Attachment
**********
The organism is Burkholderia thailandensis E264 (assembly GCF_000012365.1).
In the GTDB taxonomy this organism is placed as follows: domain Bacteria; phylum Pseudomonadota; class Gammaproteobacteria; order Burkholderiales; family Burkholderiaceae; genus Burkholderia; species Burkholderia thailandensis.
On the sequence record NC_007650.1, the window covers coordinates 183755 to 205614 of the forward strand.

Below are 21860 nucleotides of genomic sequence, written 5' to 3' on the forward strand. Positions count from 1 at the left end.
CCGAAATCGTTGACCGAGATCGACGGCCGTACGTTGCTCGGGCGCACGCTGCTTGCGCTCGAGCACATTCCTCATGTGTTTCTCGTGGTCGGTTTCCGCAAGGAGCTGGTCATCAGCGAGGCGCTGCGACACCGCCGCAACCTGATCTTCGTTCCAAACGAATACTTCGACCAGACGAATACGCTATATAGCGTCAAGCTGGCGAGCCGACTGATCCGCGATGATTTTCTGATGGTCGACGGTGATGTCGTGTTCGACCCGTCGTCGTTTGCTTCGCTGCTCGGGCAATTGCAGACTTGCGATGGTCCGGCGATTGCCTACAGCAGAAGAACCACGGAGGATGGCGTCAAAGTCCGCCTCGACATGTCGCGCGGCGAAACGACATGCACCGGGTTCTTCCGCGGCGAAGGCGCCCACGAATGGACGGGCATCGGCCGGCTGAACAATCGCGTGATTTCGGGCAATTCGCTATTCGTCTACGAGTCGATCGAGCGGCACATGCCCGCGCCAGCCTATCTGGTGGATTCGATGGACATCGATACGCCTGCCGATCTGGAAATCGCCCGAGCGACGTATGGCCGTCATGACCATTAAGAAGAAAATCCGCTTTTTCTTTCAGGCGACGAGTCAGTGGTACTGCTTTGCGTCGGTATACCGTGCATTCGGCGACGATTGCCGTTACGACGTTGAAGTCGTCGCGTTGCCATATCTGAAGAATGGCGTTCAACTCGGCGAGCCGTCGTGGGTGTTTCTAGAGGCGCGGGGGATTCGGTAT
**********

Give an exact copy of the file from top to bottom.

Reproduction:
The organism is Burkholderia thailandensis E264 (assembly GCF_000012365.1).
In the GTDB taxonomy this organism is placed as follows: domain Bacteria; phylum Pseudomonadota; class Gammaproteobacteria; order Burkholderiales; family Burkholderiaceae; genus Burkholderia; species Burkholderia thailandensis.
On the sequence record NC_007650.1, the window covers coordinates 183755 to 205614 of the forward strand.

Below are 21860 nucleotides of genomic sequence, written 5' to 3' on the forward strand. Positions count from 1 at the left end.
CCGAAATCGTTGACCGAGATCGACGGCCGTACGTTGCTCGGGCGCACGCTGCTTGCGCTCGAGCACATTCCTCATGTGTTTCTCGTGGTCGGTTTCCGCAAGGAGCTGGTCATCAGCGAGGCGCTGCGACACCGCCGCAACCTGATCTTCGTTCCAAACGAATACTTCGACCAGACGAATACGCTATATAGCGTCAAGCTGGCGAGCCGACTGATCCGCGATGATTTTCTGATGGTCGACGGTGATGTCGTGTTCGACCCGTCGTCGTTTGCTTCGCTGCTCGGGCAATTGCAGACTTGCGATGGTCCGGCGATTGCCTACAGCAGAAGAACCACGGAGGATGGCGTCAAAGTCCGCCTCGACATGTCGCGCGGCGAAACGACATGCACCGGGTTCTTCCGCGGCGAAGGCGCCCACGAATGGACGGGCATCGGCCGGCTGAACAATCGCGTGATTTCGGGCAATTCGCTATTCGTCTACGAGTCGATCGAGCGGCACATGCCCGCGCCAGCCTATCTGGTGGATTCGATGGACATCGATACGCCTGCCGATCTGGAAATCGCCCGAGCGACGTATGGCCGTCATGACCATTAAGAAGAAAATCCGCTTTTTCTTTCAGGCGACGAGTCAGTGGTACTGCTTTGCGTCGGTATACCGTGCATTCGGCGACGATTGCCGTTACGACGTTGAAGTCGTCGCGTTGCCATATCTGAAGAATGGCGTTCAACTCGGCGAGCCGTCGTGGGTGTTTCTAGAGGCGCGGGGGATTCGGTAT